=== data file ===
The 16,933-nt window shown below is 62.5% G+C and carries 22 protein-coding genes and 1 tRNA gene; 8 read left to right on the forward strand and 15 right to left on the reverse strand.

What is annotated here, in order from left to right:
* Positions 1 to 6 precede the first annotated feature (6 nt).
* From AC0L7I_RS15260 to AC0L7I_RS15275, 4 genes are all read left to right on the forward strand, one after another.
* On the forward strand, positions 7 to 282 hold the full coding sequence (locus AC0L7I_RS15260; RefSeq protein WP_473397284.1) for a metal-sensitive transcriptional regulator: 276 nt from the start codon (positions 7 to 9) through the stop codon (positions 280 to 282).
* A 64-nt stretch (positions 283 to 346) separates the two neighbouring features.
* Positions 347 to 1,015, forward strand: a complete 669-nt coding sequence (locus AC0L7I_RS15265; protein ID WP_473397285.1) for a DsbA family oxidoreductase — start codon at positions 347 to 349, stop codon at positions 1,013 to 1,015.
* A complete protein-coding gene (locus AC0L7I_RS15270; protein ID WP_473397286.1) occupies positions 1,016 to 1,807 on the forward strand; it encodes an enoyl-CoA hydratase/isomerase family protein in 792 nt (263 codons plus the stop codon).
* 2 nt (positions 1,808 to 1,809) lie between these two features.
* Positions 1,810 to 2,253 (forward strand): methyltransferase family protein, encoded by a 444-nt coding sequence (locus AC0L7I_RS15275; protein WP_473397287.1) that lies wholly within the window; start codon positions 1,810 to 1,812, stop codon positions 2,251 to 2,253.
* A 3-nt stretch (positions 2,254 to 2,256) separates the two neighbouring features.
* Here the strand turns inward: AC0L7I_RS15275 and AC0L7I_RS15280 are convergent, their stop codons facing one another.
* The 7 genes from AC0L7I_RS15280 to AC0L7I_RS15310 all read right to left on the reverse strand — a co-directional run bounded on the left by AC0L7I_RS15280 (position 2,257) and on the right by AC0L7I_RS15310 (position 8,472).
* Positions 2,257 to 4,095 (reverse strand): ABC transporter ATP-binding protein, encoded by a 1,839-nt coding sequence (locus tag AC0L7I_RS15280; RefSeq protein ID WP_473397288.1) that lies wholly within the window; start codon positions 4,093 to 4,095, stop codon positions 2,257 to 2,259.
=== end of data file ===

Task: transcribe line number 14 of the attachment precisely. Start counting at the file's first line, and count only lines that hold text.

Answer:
* Positions 2,257 to 4,095 (reverse strand): ABC transporter ATP-binding protein, encoded by a 1,839-nt coding sequence (locus tag AC0L7I_RS15280; RefSeq protein ID WP_473397288.1) that lies wholly within the window; start codon positions 4,093 to 4,095, stop codon positions 2,257 to 2,259.